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Changes to use of SES in Funding for CaSPA Schools in 2018

Posted on 5 December 2017
Changes to use of SES in Funding for CaSPA Schools in 2018

As we are all aware the SES is one of a number of factors used by the Government to calculate funding for Catholic Schools.  There have been other significant factors also used including:

  • the Index of Community Socio-Educational Advantage [ICSEA]
  • Funding maintained arrangements for some schools as a result of Gonski 1.0
  • Weighting for small schools

The NCEC are one of a number of bodies involved in a review of the effectiveness of the SES [as used within the SRS model] to determine a school community's "capacity to contribute" to the school's resource benchmark. While we wait the outcome of this Government Review, it is also interesting to note the effect of the planned move by the current LNP Government to move away from a System Weighted Average for groups of Australian Catholic Schools to assessing each school's unique SES [along with other measures as mentioned above]  to calculate funding for the next 10 year period.

The Commonwealth Department of Education has recently made public the SES for all non government schools that it will be using in its funding calculation in 2018. The 2018 SES has been summarised along with the SES arrangements that were used in 2017 in the Table above. The Table compares the SES being applied in each Diocese/CEO around Australia where CaSPA schools are based. Some of the key takeaways would include:

  • The SES for all schools in large CEO systems e.g. Melbourne [Me] up until 2017 was set at a weighted average of 101 - regardless of the actual mathermatical average of these schools
  • From 2018 the SES of major City Diocese Schools that are systemically funded goes up [based on the mathematical average rather than a system weighted average]  - hence leading to funding falls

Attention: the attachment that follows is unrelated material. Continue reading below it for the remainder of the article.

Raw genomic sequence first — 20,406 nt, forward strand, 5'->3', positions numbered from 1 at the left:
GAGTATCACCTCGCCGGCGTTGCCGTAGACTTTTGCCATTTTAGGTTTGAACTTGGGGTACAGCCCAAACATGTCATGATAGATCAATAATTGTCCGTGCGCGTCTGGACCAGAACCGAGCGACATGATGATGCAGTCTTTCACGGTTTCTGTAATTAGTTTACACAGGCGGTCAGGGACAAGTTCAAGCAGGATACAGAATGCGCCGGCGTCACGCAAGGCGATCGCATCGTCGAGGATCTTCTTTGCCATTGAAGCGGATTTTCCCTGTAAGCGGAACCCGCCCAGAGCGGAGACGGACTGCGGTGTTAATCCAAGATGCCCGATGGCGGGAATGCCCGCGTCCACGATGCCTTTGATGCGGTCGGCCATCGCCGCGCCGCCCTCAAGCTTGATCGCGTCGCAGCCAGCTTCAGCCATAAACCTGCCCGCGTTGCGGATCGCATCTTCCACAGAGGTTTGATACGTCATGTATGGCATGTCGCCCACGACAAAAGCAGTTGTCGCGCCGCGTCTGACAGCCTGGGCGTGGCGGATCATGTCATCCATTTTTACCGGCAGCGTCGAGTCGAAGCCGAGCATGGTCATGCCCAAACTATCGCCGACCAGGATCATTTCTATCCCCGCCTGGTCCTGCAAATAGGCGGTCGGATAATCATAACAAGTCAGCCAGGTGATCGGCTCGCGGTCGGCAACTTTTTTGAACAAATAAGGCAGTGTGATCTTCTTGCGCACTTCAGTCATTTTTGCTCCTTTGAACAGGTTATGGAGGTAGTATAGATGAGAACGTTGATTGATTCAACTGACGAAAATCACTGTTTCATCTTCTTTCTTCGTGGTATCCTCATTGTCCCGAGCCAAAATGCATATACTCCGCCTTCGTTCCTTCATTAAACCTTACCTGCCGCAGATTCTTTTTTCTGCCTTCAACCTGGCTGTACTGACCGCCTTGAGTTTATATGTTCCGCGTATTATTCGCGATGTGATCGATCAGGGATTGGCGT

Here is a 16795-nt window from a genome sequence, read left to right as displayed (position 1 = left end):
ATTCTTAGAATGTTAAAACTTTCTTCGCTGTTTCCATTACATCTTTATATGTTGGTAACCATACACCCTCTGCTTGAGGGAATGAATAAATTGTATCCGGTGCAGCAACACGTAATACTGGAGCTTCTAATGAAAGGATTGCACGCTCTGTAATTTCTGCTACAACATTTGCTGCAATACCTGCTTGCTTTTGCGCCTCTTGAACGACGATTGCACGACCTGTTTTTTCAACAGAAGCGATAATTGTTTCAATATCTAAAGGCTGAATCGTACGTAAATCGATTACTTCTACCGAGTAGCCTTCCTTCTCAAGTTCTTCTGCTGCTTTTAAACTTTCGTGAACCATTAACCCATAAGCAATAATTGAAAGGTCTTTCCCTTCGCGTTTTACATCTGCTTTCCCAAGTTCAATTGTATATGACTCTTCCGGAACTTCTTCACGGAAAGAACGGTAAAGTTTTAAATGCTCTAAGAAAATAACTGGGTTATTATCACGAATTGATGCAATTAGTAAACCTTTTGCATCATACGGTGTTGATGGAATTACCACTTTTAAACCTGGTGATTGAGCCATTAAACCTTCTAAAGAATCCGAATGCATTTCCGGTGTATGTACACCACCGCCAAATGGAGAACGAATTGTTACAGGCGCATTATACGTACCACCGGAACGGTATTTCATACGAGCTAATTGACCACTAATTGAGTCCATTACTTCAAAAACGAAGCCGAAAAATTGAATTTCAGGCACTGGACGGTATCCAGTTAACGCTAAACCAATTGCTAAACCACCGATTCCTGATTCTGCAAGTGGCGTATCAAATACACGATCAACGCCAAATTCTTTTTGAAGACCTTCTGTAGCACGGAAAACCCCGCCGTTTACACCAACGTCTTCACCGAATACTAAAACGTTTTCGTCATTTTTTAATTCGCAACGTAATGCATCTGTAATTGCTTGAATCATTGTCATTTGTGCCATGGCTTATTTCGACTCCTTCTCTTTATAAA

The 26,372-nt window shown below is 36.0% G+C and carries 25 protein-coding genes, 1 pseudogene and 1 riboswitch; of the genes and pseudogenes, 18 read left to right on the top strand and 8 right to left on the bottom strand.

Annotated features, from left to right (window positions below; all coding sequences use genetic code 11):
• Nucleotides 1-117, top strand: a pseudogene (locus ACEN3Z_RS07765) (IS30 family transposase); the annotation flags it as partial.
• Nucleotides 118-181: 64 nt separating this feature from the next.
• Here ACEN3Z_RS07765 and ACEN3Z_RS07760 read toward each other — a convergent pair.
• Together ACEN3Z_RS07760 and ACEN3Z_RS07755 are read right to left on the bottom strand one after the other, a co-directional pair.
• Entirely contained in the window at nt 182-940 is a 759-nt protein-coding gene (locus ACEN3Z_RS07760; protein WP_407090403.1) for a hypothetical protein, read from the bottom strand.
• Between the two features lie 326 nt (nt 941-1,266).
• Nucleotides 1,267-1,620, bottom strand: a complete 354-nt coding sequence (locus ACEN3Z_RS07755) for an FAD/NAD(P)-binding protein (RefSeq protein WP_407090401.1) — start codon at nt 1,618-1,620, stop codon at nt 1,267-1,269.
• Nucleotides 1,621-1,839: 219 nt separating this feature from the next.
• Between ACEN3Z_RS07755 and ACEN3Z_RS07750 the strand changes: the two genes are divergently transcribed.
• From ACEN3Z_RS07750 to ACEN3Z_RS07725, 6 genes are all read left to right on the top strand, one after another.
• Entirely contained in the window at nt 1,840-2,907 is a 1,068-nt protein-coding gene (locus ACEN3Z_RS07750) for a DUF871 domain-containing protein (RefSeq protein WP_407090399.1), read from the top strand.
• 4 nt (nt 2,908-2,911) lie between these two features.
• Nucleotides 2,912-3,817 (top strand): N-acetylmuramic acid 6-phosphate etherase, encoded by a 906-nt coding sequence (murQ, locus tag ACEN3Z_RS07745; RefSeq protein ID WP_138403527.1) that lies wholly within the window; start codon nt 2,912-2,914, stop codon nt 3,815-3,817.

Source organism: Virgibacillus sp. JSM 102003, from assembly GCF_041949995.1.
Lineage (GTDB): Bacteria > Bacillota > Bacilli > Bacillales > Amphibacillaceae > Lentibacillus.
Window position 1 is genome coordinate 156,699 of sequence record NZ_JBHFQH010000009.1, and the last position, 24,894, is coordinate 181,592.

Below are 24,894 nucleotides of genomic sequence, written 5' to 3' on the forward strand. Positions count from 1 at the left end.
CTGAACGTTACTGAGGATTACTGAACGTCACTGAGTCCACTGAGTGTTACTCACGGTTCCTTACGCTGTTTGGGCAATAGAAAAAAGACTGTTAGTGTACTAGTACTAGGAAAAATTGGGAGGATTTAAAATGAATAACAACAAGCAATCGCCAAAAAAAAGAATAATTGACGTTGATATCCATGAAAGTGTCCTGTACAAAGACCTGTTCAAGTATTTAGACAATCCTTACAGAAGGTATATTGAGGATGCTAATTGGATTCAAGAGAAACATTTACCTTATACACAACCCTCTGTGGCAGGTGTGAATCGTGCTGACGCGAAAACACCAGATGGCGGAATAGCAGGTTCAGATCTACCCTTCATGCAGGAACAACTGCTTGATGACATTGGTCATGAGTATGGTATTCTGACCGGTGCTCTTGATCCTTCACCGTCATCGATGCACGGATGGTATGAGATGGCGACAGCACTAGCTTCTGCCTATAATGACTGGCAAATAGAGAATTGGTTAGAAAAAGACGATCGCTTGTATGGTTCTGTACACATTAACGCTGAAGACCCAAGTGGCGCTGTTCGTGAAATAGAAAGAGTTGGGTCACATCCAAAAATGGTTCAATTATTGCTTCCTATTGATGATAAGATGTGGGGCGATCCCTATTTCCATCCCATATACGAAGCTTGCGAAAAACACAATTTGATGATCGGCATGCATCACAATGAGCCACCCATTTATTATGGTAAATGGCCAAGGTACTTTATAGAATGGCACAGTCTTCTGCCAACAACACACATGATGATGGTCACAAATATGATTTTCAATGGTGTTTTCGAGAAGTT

• In some areas - especially suburban Sydney - there are a relatively large number of schools that were not part of a System Based model. These were schools owned by Religious Orders and hence not part of the Diocesan Systems for funding purposes
    • while the SES of these schools will not alter, those with higher SES are likely to see a fall in funding as they had been working in a "funding maintained" arrangement that will no longer be used from the start of 2018
  • It is clear that CaSPA schools in Regional Areas have a lower average SES. This factor would have been taken into consideration when each of the various Diocesan System Authorities calculated their needs based funding in their local system.

The key point though is the "bottom line" where we see the average of all schools' 2017 SES is 102.4 while the average for all CaSPA schools for 2018 has risen to 102.7. So along with the other changes initiated in the Gonski 2.0 Funding Model, a higher SES for Catholic Schools will contribute to the expected fall in funds for many of our schools.

Needless to say this provides yet another justification for the current Review of the SES as a means of determining a school's capacity to contribute to the financing of its operations.

Tags: Government Funding

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